DEBATE THIS: Should Assault Weapons Be Banned In The United States?


THE FACTS: The right of all Americans to keep and bear arms is enshrined in the Second Amendment of the Constitution. And bear them we have — an estimated 300 million guns exist in the United States, nearly enough for every man, woman, and child to each have one. From 1994–2004, federal law banned semi-automatic weapons with certain features and capabilities. Guns are a big part of American culture, but as a society, have we crossed a line? Terrible mass shootings riddle the news cycle and corners of this country are plagued by gun violence. America was reminded of this fact just recently, when a gunman opened fire at a community college in Roseburg, Oregon; killing nine and wounding nine more. Should we rethink what kinds of guns are in the hands of everyday Americans? Should America ban assault weapons?

Shawn VanDiver President, VanDiver ConsultingU.S. Navy, 2001–2013@shawnjvandiver

Not only do I believe we should ban assault weapons, we need to define them more broadly. I propose we define "assault weapons" as any semi-automatic weapon capable of firing rounds size 9mm or higher, to include shotguns, with a magazine capacity higher than 10. I believe this because whether for hunting, home defense, or sport, civilians do not need more than 10 rounds to accomplish the mission. Regardless of this ban, we should require a minimum of background checks, mental health screening, and firearms safety and employment training (on a five-year recurring cycle).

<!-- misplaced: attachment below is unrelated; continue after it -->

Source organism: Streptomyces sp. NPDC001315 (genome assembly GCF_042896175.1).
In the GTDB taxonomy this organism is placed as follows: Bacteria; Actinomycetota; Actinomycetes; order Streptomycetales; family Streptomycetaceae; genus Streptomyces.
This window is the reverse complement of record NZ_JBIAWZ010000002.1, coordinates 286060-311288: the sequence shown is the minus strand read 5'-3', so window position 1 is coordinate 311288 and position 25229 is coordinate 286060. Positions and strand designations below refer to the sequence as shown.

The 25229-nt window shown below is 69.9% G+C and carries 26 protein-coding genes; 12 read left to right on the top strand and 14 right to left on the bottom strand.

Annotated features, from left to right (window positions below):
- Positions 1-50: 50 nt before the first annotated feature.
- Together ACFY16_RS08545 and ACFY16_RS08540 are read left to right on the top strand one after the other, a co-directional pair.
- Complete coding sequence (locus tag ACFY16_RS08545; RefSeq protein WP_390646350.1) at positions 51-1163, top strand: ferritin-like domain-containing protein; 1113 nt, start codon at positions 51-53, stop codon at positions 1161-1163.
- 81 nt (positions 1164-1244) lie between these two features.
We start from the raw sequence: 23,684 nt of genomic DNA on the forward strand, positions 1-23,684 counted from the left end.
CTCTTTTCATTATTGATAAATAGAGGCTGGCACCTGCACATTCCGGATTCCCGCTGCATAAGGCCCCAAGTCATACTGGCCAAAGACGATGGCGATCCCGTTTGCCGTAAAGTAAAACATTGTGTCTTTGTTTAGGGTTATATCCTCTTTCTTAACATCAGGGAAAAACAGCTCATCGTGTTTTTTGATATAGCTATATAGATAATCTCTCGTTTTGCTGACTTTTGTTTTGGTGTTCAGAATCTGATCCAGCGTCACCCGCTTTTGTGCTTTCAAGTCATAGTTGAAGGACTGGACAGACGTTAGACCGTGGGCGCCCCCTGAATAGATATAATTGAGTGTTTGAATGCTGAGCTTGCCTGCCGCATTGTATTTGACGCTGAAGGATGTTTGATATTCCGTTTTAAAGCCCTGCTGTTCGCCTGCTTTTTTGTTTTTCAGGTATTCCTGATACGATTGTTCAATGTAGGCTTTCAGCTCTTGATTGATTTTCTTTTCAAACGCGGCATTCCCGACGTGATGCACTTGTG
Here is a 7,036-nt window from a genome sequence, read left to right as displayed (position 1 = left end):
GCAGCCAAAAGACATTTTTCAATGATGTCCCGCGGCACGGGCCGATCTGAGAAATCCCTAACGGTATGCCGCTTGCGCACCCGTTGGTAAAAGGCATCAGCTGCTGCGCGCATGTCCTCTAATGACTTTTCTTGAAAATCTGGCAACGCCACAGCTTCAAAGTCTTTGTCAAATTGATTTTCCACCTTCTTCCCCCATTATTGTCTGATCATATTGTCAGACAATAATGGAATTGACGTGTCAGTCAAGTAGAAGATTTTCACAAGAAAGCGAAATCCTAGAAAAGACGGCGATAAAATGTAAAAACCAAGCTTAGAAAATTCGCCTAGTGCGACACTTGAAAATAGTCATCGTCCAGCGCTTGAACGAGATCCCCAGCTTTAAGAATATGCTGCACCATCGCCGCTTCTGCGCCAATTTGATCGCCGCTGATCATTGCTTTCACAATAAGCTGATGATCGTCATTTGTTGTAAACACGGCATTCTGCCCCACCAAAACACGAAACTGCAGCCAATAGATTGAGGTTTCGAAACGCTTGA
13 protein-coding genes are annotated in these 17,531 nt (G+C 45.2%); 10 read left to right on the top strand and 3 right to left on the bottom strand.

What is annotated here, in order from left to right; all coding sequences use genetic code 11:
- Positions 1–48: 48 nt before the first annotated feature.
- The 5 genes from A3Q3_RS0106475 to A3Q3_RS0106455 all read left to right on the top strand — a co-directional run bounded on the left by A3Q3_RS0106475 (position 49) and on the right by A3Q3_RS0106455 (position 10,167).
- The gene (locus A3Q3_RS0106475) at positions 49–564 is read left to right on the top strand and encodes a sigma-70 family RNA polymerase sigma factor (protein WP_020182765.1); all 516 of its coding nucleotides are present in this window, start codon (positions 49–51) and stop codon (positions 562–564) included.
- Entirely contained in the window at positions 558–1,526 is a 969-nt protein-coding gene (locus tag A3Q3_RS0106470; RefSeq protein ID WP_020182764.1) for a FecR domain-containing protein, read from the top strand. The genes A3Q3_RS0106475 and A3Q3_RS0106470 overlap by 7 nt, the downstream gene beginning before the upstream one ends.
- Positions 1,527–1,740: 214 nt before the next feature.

Many opponents will say that criminals don't follow the law, which is true. However, most of the shootings we are seeing in the news are not being committed with firearms obtained illegally. These are weapons that are being purchased legally either by the shooter or someone close to the shooter. Almost invariably, we find that the shooter is suffering from some sort of mental illness and that there had been warning signs. The efforts listed above would make some progress on the issue, without being overly restrictive or violating the Second Amendment. The Second Amendment states that the right to keep and bear arms shall not be infringed, but gives the reason to maintain a well-regulated militia. It does not say that citizens should be able to keep and bear any and all type of arms. Further, the training and screening requirements would go very far to keep the militia well-regulated.